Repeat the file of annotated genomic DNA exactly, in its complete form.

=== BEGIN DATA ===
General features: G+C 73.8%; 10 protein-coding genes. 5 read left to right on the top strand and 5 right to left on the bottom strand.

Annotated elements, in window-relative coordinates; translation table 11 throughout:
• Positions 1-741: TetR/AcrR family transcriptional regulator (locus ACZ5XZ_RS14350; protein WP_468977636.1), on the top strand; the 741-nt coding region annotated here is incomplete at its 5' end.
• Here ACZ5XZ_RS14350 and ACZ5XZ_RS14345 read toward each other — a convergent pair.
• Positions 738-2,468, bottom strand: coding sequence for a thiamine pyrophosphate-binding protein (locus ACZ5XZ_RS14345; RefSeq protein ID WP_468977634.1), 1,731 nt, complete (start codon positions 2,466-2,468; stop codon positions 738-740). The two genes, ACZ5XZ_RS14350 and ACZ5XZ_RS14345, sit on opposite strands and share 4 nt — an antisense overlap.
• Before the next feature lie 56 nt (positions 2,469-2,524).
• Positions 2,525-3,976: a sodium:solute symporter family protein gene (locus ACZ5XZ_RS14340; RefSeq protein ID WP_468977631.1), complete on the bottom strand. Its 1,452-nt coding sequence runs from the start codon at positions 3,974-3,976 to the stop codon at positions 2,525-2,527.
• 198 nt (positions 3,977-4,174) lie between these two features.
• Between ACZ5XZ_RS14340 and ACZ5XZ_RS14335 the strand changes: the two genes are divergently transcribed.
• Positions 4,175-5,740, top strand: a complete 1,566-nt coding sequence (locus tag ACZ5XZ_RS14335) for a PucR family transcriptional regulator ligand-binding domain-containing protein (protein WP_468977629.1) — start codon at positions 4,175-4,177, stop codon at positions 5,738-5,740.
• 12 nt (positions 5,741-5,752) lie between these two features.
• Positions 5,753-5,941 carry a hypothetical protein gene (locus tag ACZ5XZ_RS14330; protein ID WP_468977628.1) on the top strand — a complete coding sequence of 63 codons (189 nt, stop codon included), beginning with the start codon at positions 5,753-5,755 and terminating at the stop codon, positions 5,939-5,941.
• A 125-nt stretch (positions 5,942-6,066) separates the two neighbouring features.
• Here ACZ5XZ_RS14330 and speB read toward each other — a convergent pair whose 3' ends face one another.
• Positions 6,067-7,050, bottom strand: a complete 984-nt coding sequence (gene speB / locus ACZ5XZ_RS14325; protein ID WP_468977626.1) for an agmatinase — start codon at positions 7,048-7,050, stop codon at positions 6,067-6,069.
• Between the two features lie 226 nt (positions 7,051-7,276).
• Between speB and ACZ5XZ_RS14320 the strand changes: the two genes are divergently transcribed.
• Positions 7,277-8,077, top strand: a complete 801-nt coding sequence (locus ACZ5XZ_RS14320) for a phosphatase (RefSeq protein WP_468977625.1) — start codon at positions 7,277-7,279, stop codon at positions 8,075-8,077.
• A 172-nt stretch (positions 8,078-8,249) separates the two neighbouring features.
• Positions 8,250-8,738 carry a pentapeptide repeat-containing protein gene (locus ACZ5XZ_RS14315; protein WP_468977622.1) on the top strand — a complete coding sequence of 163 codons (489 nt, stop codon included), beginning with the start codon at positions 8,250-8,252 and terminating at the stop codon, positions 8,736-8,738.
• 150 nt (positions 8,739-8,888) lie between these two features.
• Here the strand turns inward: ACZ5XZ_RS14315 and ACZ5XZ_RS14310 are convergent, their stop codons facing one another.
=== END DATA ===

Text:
General features: G+C 73.8%; 10 protein-coding genes. 5 read left to right on the top strand and 5 right to left on the bottom strand.

Annotated elements, in window-relative coordinates; translation table 11 throughout:
• Positions 1-741: TetR/AcrR family transcriptional regulator (locus ACZ5XZ_RS14350; protein WP_468977636.1), on the top strand; the 741-nt coding region annotated here is incomplete at its 5' end.
• Here ACZ5XZ_RS14350 and ACZ5XZ_RS14345 read toward each other — a convergent pair.
• Positions 738-2,468, bottom strand: coding sequence for a thiamine pyrophosphate-binding protein (locus ACZ5XZ_RS14345; RefSeq protein ID WP_468977634.1), 1,731 nt, complete (start codon positions 2,466-2,468; stop codon positions 738-740). The two genes, ACZ5XZ_RS14350 and ACZ5XZ_RS14345, sit on opposite strands and share 4 nt — an antisense overlap.
• Before the next feature lie 56 nt (positions 2,469-2,524).
• Positions 2,525-3,976: a sodium:solute symporter family protein gene (locus ACZ5XZ_RS14340; RefSeq protein ID WP_468977631.1), complete on the bottom strand. Its 1,452-nt coding sequence runs from the start codon at positions 3,974-3,976 to the stop codon at positions 2,525-2,527.
• 198 nt (positions 3,977-4,174) lie between these two features.
• Between ACZ5XZ_RS14340 and ACZ5XZ_RS14335 the strand changes: the two genes are divergently transcribed.
• Positions 4,175-5,740, top strand: a complete 1,566-nt coding sequence (locus tag ACZ5XZ_RS14335) for a PucR family transcriptional regulator ligand-binding domain-containing protein (protein WP_468977629.1) — start codon at positions 4,175-4,177, stop codon at positions 5,738-5,740.
• 12 nt (positions 5,741-5,752) lie between these two features.
• Positions 5,753-5,941 carry a hypothetical protein gene (locus tag ACZ5XZ_RS14330; protein ID WP_468977628.1) on the top strand — a complete coding sequence of 63 codons (189 nt, stop codon included), beginning with the start codon at positions 5,753-5,755 and terminating at the stop codon, positions 5,939-5,941.
• A 125-nt stretch (positions 5,942-6,066) separates the two neighbouring features.
• Here ACZ5XZ_RS14330 and speB read toward each other — a convergent pair whose 3' ends face one another.
• Positions 6,067-7,050, bottom strand: a complete 984-nt coding sequence (gene speB / locus ACZ5XZ_RS14325; protein ID WP_468977626.1) for an agmatinase — start codon at positions 7,048-7,050, stop codon at positions 6,067-6,069.
• Between the two features lie 226 nt (positions 7,051-7,276).
• Between speB and ACZ5XZ_RS14320 the strand changes: the two genes are divergently transcribed.
• Positions 7,277-8,077, top strand: a complete 801-nt coding sequence (locus ACZ5XZ_RS14320) for a phosphatase (RefSeq protein WP_468977625.1) — start codon at positions 7,277-7,279, stop codon at positions 8,075-8,077.
• A 172-nt stretch (positions 8,078-8,249) separates the two neighbouring features.
• Positions 8,250-8,738 carry a pentapeptide repeat-containing protein gene (locus ACZ5XZ_RS14315; protein WP_468977622.1) on the top strand — a complete coding sequence of 163 codons (489 nt, stop codon included), beginning with the start codon at positions 8,250-8,252 and terminating at the stop codon, positions 8,736-8,738.
• 150 nt (positions 8,739-8,888) lie between these two features.
• Here the strand turns inward: ACZ5XZ_RS14315 and ACZ5XZ_RS14310 are convergent, their stop codons facing one another.